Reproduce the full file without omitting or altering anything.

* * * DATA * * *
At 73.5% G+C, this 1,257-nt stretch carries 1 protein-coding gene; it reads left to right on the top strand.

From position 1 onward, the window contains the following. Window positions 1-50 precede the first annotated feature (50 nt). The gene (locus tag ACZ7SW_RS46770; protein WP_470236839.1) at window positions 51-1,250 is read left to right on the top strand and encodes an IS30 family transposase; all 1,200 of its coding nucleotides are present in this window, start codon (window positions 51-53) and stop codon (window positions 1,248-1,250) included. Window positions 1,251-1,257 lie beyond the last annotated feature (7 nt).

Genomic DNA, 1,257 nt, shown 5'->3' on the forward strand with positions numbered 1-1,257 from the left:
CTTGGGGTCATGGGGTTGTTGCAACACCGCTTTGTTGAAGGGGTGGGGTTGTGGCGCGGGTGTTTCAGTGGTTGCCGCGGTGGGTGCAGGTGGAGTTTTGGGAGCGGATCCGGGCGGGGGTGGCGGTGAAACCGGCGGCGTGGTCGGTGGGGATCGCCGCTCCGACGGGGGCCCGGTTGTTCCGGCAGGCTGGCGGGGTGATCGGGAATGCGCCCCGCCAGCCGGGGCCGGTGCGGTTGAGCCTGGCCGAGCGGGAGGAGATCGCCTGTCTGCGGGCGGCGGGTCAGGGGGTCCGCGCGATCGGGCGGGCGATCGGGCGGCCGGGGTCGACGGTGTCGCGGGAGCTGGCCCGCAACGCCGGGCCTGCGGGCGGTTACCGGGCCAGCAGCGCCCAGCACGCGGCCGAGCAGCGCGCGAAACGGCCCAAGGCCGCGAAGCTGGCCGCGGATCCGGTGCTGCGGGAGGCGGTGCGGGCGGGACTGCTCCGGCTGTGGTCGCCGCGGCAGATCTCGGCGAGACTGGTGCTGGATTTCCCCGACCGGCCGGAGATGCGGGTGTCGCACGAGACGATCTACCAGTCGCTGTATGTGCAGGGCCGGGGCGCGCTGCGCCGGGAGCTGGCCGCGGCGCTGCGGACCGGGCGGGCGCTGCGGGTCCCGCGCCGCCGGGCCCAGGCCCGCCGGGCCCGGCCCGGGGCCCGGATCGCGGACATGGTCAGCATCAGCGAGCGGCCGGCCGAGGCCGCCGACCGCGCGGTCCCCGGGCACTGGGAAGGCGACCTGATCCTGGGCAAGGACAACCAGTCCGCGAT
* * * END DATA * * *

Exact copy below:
At 73.5% G+C, this 1,257-nt stretch carries 1 protein-coding gene; it reads left to right on the top strand.

From position 1 onward, the window contains the following. Window positions 1-50 precede the first annotated feature (50 nt). The gene (locus tag ACZ7SW_RS46770; protein WP_470236839.1) at window positions 51-1,250 is read left to right on the top strand and encodes an IS30 family transposase; all 1,200 of its coding nucleotides are present in this window, start codon (window positions 51-53) and stop codon (window positions 1,248-1,250) included. Window positions 1,251-1,257 lie beyond the last annotated feature (7 nt).

Genomic DNA, 1,257 nt, shown 5'->3' on the forward strand with positions numbered 1-1,257 from the left:
CTTGGGGTCATGGGGTTGTTGCAACACCGCTTTGTTGAAGGGGTGGGGTTGTGGCGCGGGTGTTTCAGTGGTTGCCGCGGTGGGTGCAGGTGGAGTTTTGGGAGCGGATCCGGGCGGGGGTGGCGGTGAAACCGGCGGCGTGGTCGGTGGGGATCGCCGCTCCGACGGGGGCCCGGTTGTTCCGGCAGGCTGGCGGGGTGATCGGGAATGCGCCCCGCCAGCCGGGGCCGGTGCGGTTGAGCCTGGCCGAGCGGGAGGAGATCGCCTGTCTGCGGGCGGCGGGTCAGGGGGTCCGCGCGATCGGGCGGGCGATCGGGCGGCCGGGGTCGACGGTGTCGCGGGAGCTGGCCCGCAACGCCGGGCCTGCGGGCGGTTACCGGGCCAGCAGCGCCCAGCACGCGGCCGAGCAGCGCGCGAAACGGCCCAAGGCCGCGAAGCTGGCCGCGGATCCGGTGCTGCGGGAGGCGGTGCGGGCGGGACTGCTCCGGCTGTGGTCGCCGCGGCAGATCTCGGCGAGACTGGTGCTGGATTTCCCCGACCGGCCGGAGATGCGGGTGTCGCACGAGACGATCTACCAGTCGCTGTATGTGCAGGGCCGGGGCGCGCTGCGCCGGGAGCTGGCCGCGGCGCTGCGGACCGGGCGGGCGCTGCGGGTCCCGCGCCGCCGGGCCCAGGCCCGCCGGGCCCGGCCCGGGGCCCGGATCGCGGACATGGTCAGCATCAGCGAGCGGCCGGCCGAGGCCGCCGACCGCGCGGTCCCCGGGCACTGGGAAGGCGACCTGATCCTGGGCAAGGACAACCAGTCCGCGAT